In 2015, Russia signed a contract for the launch of 21 Soyuz rockets with OneWeb satellites from 2017 to 2019. Gonets is the only Russian low-orbit mobile satellite communication system designed for providing high-quality mobile satellite communication and relaying services to Russia and abroad. It also participates in the development of advanced space communication and relaying systems in cooperation with other companies of the Russian space industry. (6/1)

Indian Start-up is Aiming For A 'Moonshot' (Source: Enterpreneur India)
TeamIndus is a six-year-old company started with an attempt to launch a spacecraft towards Google Lunar XPRIZE, an international competition wherein the aim is to land a rover on the moon and make it move 500 meters and come back with the evidence. “That is where we started off with engineering as our core focus,” shares Rahul Narayan, Fleet Commander, TeamIndus. (6/1)

Iran Adds Soha Remote Sensing Satellite to List of Imminent Launches (Source: Spacewatch Middle East)
Iranian press reports suggest that Iran is preparing a third satellite for launch within the next 12-18 months. The satellite in question is called Soha, a remote sensing satellite believed to have a resolution of 15 meters. According to the Islamic Republic News Agency (IRNA), the head of the Iran Space Agency’s (ISA) Aerospace Research Institute (ARI), Hassan Hadadpour, said that Soha will be launched as part of the ARI’s sixth development plan to promote the institute’s satellite laboratory and its capabilities. (6/1)

After Setbacks, Alaska Space Business Again Has High Hopes (Source: ABC)
When most people think of Alaska, they picture its thick forests, hulking grizzly bears and soaring, snow-covered peaks. What they might not imagine is rockets whisking defense and other payloads into space. But America's northernmost state has that too, entering the high-tech aerospace business more than 25 years ago as it looked to diversify its oil-reliant economy.

The state-owned Alaska Aerospace Corp. hit a low point after a rocket exploded at its launch site in 2014 amid a deepening state deficit. The governor later gave it an ultimatum: Become self-sustaining or shut down. Today, Alaska Aerospace has rebuilt its launch site and is again showing signs of liftoff. It is no longer confined to Alaska or government contracts, recently winning, for example, a deal with Rocket Lab to track the company's rockets and monitor its onboard systems in New Zealand.

Gov. Bill Walker said he is impressed by the corporation's aggressive pursuit of contracts and its "transformation." His budget office recently freed $2.2 million in state money previously earmarked for the corporation for launch site improvements. "Two years ago, we had a failed rocket, and we had a destroyed facility, and we had no customers," Alaska Aerospace CEO Craig Campbell said. "We've turned the corner." (6/1)

Astronauts Struggle to Sleep Among the Stars (Source: CNN)
An odd thing happens to astronauts as they zip around the Earth at roughly 17,500 miles per hour: They don't get enough sleep. This may be partly because astronauts don't have to wake up early to see daybreak; they get a sunrise and a sunset every 90 minutes. "It's far too fast for the body clock to adapt to, and so they essentially experience a perpetual jet lag," said Erin Flynn-Evans, director of NASA's Fatigue Countermeasures Laboratory. (6/1)

Gravitational Waves Detected a Third Time (Source: U. of Maryland)
The twin Laser Interferometer Gravitational-Wave Observatory (LIGO) detectors—located in Livingston, Louisiana, and Hanford, Washington—detected the gravitational wave event, named GW170104. The LIGO Scientific Collaboration (LSC) and the Virgo Collaboration published a report describing the discovery and its implications on June 1, 2017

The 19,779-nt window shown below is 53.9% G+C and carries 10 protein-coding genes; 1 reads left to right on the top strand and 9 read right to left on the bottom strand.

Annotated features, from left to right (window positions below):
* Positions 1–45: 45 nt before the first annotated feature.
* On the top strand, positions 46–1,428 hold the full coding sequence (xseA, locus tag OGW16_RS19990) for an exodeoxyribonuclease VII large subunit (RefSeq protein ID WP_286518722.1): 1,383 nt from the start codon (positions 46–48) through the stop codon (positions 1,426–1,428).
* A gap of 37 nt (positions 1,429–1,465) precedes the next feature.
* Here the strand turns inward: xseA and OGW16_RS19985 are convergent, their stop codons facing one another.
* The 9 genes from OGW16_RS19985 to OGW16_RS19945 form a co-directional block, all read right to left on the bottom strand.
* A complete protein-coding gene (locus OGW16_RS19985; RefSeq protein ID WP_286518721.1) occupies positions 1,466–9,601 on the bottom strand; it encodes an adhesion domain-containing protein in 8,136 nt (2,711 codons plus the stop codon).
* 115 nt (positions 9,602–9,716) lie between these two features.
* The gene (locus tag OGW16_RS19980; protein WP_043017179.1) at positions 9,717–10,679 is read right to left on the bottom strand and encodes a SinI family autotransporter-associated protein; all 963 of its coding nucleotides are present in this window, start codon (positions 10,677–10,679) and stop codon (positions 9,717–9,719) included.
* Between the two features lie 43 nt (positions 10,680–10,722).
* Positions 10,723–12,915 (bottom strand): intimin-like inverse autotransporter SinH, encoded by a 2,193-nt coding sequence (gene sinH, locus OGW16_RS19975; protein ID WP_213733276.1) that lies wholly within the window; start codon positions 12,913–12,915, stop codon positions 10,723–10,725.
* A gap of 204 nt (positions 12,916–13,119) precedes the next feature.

LIGO’s first detection, on September 14, 2015, resulted from a merger of two black holes about 36 and 29 times the mass of the sun. In contrast, the black holes that created the second event were relative flyweights, tipping the scales at 14 and eight times the mass of the sun. (6/1)

SpaceShipTwo’s Test Flight Makes a Splash (Source: GeekWire)
Virgin Galactic’s SpaceShipTwo rocket plane took another step toward lighting up its engine in flight today, by simulating the shift in its weight with water instead of rocket fuel. Today’s test flight involved sending up the plane, christened VSS Unity, from California’s Mojave Air and Space Port attached to its twin-fuselage White Knight carrier airplane.

Once the paired aircraft reached the proper altitude, White Knight Two released VSS Unity for an unpowered, gliding descent back to base. That’s been done four times before since last December, but this time, there was an added twist: Before takeoff, about 1,000 pounds of water were loaded into a ballast tank in the back of Unity’s fuselage. The water, a stand-in for the fuel that will be consumed in Unity’s hybrid rocket engine, was dumped during the glide.

“That enabled us to explore the flight conditions we will experience during rocket-powered flights,” Virgin Galactic said in today’s post-flight update. “By jettisoning the water ballast on descent, we were also able to confirm handling characteristics as the vehicle’s center of gravity moved forward. Unity completed the flight with a safe and smooth landing in its lighter-weight configuration.” (6/1)

Airbus Compares Space Business Opportunities in China and the U.S. (Source: Space Intel Report)
Airbus Defence and Space is approaching the world’s two biggest space markets — China and the United States — in opposite ways as the company seeks to unlock opportunity in both. In China, a space market where the government is still omnipresent, Airbus will let Sino-European government initiatives take the lead in providing an entry for Airbus’s space products in services, said Colin Paynter, managing director at Airbus Defence and Space Ltd. Click here. (6/1)

SpaceX Scrubs Florida Launch Because of Lightning (Source: Orlando Sentinel)
Lightning on the Space Coast has caused SpaceX to scrub a launch that had been set for tonight. It sets up a second attempt to send up a once-used cargo spacecraft to the International Space Station this weekend. The scrub pushes the launch window back to Saturday at 5:07 p.m. The Dragon will be loaded with nearly 6,000 pounds of supplies for astronauts, along with science experiments and research investigations. (6/1)

Musk and Disney's Robert Iger Quit Trump Advisory Councils, Citing Climate Change (Source: LA Times)
Tesla’s Elon Musk and Disney’s Robert Iger both said they were resigning from White House advisory councils after President Trump announced Thursday that he is withdrawing the United States from the Paris climate accord. Along with those two chief executives, other pillars of corporate America — including Google’s chief executive and Amazon.com — joined a growing chorus of disapproval over Trump’s decision. (6/1)